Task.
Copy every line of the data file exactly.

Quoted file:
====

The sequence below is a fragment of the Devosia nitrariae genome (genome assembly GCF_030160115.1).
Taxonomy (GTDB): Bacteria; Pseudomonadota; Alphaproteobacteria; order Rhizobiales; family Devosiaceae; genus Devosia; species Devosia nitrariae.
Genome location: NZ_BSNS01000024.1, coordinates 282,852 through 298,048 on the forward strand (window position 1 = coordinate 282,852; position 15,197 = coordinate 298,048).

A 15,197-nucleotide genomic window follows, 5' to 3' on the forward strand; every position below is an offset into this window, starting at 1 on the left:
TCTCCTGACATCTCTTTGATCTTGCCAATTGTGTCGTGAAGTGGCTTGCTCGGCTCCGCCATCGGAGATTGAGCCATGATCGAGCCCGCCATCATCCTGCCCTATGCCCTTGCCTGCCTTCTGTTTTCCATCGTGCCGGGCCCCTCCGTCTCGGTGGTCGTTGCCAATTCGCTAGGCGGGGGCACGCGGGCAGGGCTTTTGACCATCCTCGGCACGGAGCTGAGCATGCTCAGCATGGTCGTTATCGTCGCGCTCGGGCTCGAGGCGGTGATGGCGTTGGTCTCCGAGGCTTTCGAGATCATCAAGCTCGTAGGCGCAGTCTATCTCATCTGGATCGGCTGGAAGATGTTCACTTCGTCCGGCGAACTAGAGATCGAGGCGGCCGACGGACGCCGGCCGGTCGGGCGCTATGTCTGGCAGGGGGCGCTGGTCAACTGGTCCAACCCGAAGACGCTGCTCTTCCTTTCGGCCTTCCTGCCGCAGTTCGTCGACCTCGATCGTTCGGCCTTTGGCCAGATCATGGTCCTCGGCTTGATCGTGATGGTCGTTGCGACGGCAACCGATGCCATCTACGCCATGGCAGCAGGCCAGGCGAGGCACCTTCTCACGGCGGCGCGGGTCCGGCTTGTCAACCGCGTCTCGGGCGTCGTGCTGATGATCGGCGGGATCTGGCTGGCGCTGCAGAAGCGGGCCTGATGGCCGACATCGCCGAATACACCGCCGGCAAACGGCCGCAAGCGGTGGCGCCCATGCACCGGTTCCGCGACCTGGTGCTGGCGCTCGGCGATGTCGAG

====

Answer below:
The sequence below is a fragment of the Devosia nitrariae genome (genome assembly GCF_030160115.1).
Taxonomy (GTDB): Bacteria; Pseudomonadota; Alphaproteobacteria; order Rhizobiales; family Devosiaceae; genus Devosia; species Devosia nitrariae.
Genome location: NZ_BSNS01000024.1, coordinates 282,852 through 298,048 on the forward strand (window position 1 = coordinate 282,852; position 15,197 = coordinate 298,048).

A 15,197-nucleotide genomic window follows, 5' to 3' on the forward strand; every position below is an offset into this window, starting at 1 on the left:
TCTCCTGACATCTCTTTGATCTTGCCAATTGTGTCGTGAAGTGGCTTGCTCGGCTCCGCCATCGGAGATTGAGCCATGATCGAGCCCGCCATCATCCTGCCCTATGCCCTTGCCTGCCTTCTGTTTTCCATCGTGCCGGGCCCCTCCGTCTCGGTGGTCGTTGCCAATTCGCTAGGCGGGGGCACGCGGGCAGGGCTTTTGACCATCCTCGGCACGGAGCTGAGCATGCTCAGCATGGTCGTTATCGTCGCGCTCGGGCTCGAGGCGGTGATGGCGTTGGTCTCCGAGGCTTTCGAGATCATCAAGCTCGTAGGCGCAGTCTATCTCATCTGGATCGGCTGGAAGATGTTCACTTCGTCCGGCGAACTAGAGATCGAGGCGGCCGACGGACGCCGGCCGGTCGGGCGCTATGTCTGGCAGGGGGCGCTGGTCAACTGGTCCAACCCGAAGACGCTGCTCTTCCTTTCGGCCTTCCTGCCGCAGTTCGTCGACCTCGATCGTTCGGCCTTTGGCCAGATCATGGTCCTCGGCTTGATCGTGATGGTCGTTGCGACGGCAACCGATGCCATCTACGCCATGGCAGCAGGCCAGGCGAGGCACCTTCTCACGGCGGCGCGGGTCCGGCTTGTCAACCGCGTCTCGGGCGTCGTGCTGATGATCGGCGGGATCTGGCTGGCGCTGCAGAAGCGGGCCTGATGGCCGACATCGCCGAATACACCGCCGGCAAACGGCCGCAAGCGGTGGCGCCCATGCACCGGTTCCGCGACCTGGTGCTGGCGCTCGGCGATGTCGAG